Wallaroos keen to end Black Ferns dominance
“It’s a Test match, you have to believe that you can win,” he said.
“We’re not making up the numbers, it’s not an exhibition game.”
Some tough decisions had to be made in selecting the side for the game and there had been some disappointments because the challenge meant so much to them.
“These girls have a professional head but an amateur heart. They do all this for love, they’re the Wallabies of the 70s and 80s.
“They go to work, study, live with mum and dad so they can play rugby,” he said.
“They believe they’ve got a chance, we believe we’ve got a chance, and why wouldn’t we?”
Australia has prepared for the series with a two-Test series with Japan. In the first 11 debutants took the field while in the second Test only 11 of the match 23 played in the first Test against New Zealand last year.
“We are not viewing them as that [world No.1s], we are viewing them as a traditional rival and they may have had the best of us for a little while but it doesn’t matter on Saturday. There is a genuine belief among our girls.
“A couple of our girls have only been playing one or two years, they don’t even know who they are.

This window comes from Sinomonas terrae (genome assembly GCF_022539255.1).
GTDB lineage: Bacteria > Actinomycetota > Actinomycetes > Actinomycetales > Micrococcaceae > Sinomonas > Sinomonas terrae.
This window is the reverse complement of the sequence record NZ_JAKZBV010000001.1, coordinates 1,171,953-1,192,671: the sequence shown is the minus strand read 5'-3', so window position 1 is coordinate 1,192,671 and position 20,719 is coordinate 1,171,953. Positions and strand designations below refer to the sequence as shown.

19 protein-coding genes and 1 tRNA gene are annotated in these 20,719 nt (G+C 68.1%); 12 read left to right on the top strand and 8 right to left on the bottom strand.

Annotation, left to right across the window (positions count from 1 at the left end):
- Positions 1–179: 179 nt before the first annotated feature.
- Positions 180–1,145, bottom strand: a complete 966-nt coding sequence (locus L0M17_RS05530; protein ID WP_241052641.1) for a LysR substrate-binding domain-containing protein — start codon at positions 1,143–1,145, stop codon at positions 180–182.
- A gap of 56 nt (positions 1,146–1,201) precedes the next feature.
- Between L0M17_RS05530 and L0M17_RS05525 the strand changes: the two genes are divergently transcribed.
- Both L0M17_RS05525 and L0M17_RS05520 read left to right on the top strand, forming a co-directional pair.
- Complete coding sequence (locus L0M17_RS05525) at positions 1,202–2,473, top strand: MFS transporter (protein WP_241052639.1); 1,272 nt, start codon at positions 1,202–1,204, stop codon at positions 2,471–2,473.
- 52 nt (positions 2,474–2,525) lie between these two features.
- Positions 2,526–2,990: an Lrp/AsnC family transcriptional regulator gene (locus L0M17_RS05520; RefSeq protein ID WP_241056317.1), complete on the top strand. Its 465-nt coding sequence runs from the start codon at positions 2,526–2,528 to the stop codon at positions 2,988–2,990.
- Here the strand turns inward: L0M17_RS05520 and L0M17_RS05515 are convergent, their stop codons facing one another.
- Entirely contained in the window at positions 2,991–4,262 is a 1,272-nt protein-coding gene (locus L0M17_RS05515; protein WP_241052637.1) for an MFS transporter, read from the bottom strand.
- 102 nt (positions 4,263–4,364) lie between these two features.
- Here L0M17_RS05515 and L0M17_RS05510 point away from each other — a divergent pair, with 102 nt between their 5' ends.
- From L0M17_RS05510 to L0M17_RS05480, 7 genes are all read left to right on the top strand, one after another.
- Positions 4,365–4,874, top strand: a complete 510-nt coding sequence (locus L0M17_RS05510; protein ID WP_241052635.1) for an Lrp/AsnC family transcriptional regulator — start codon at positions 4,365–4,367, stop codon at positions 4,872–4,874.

“We have a couple more experienced girls who may have the odd battle scar, but we have removed those pretty quickly. As far as we are concerned, New Zealand are great athletes and great rugby players but they are just two arms and two legs,” he said.
Tink was hoping for an improvement in the forwards after the Black Ferns dominated that area last year.
“As a forward pack we were a bit disappointed with our performances last year. We knew we could do better and it stung a little bit.
“That hurt is good. That hurt has fed some of our training and the aggression on each other. And the beautiful thing is there is a lot of competition for spots now, so I am really pleased with the pack I have got this year,” he said.
With more size in his pack, Tink was looking for a better set-piece from the Wallaroos to provide top quality ball from both the scrum and lineout.